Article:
Billie (Julia Louis-Dreyfus) and Pete (Will Ferrell) are vacationing with their two teenage sons at a ski resort in the Alps. One day, during an outdoor lunch, a controlled avalanche sends a wall of snow down toward them, its powder cloud so substantial that all the restaurant patrons fear for their lives. In the panic, Pete flees, saving himself, leaving Billie trapped at the table, protecting their sons. When the snow cloud clears, no one is hurt, but tensions are high as his wife and sons believe he abandoned them in their time of need.
You won’t be surprised to learn that the rest of their vacation does not go well. Pete won’t admit what he did and Billie simmers in (mostly) silence, their interactions steeped in a strong brew of passive aggression. Things really reach a head when Pete’s coworker Zach (Zach Woods) shows up with his bubbly girlfriend Rosie (Zoe Chao) and their carefree hashtag lifestyle is no match for the simmering stress of their unhappily married friends. Billie tearfully, shakily recounts her brush with death and her husband’s cowardice, while the guests sit in horrified silence. She even gets the boys out of bed to confirm the story when Pete once again denies it. Oooof. The movie is supposed to be uncomfortable but it shouldn’t be so wildly miscast. Louis-Dreyfus is convincingly traumatized while Ferrell is just a buffoon. They’re feel like they’re making two different movies.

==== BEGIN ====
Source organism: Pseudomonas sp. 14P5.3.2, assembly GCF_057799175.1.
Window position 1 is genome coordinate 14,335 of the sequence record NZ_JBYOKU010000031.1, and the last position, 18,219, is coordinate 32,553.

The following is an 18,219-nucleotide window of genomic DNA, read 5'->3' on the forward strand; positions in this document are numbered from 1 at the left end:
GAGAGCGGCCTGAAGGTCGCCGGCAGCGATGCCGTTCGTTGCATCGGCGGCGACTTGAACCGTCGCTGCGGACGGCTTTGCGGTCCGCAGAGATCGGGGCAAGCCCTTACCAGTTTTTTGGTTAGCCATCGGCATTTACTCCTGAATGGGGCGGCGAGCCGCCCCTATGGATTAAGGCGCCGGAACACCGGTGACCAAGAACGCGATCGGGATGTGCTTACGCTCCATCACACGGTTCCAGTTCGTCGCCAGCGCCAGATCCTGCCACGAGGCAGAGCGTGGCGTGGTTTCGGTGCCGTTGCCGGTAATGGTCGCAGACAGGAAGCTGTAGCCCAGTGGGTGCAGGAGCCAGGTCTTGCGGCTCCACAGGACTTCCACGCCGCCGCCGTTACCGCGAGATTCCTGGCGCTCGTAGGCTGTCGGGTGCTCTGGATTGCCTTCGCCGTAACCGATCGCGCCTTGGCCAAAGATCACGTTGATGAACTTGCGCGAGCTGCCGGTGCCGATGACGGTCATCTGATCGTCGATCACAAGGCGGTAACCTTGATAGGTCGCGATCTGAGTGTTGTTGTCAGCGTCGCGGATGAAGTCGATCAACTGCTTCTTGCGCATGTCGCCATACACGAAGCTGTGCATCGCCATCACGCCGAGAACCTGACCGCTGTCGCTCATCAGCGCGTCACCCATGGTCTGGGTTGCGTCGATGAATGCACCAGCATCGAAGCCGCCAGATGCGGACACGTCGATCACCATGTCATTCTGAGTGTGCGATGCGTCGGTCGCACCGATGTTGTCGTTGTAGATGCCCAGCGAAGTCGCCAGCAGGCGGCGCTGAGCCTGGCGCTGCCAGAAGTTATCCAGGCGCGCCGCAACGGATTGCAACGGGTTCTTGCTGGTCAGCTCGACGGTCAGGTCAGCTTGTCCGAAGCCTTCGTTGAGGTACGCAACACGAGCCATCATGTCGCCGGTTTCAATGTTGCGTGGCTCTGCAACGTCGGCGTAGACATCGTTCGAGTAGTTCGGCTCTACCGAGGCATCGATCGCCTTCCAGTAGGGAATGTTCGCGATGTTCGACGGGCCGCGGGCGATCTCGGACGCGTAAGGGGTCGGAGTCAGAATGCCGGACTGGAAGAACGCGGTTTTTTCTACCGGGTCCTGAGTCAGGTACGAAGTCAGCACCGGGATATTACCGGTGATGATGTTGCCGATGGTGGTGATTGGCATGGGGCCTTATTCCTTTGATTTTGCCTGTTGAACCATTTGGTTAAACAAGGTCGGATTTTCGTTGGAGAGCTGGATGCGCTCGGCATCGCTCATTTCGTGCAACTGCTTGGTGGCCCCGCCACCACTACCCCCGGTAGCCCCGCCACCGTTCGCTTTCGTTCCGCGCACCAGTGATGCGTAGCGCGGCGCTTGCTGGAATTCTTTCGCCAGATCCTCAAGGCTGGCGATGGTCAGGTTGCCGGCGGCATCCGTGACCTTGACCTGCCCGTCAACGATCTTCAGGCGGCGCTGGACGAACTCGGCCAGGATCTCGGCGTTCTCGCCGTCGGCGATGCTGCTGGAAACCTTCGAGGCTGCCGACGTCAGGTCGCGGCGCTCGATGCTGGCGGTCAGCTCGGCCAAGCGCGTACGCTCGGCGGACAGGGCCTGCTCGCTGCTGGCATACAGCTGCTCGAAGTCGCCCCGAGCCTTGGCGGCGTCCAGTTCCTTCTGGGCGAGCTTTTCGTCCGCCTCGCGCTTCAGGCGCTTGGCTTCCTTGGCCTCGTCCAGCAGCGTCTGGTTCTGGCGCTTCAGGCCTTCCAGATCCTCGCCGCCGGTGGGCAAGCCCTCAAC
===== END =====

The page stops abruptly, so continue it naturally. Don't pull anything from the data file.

Downhill is the unnecessary American remake of the excellent Swedish movie Turist (known in English-speaking countries as Force Majeure). Force Majeure was one of the first films we reviewed here, and one that we talked about for weeks, admiring its cinematography and script, but most of all debating the ethics and themes. We went to a pub afterward, and talked about masculinity, filial duty, gender stereotypes, human instincts, and whether it’s fair to measure your relationship based on a split-second decision. Privately, we all wondered how we might have reacted ourselves.
Coming out of Downhill, all we debated was why Americans feel the need to remake movies and make them worse. Yes, laziness of course. Americans hate subtitles. And reading. But Parasite! Parasite just won Best Picture, and that’s subtitled. Progress? Or wishful thinking? At any rate, Downhill feels unfortunately titled considering how it compares to the heights achieved by its predecessor. If you’re going to bother, skip this one entirely and see Force Majeure. Provoking and invasive, it doesn’t just break the marriage open, it goes inside and pokes around.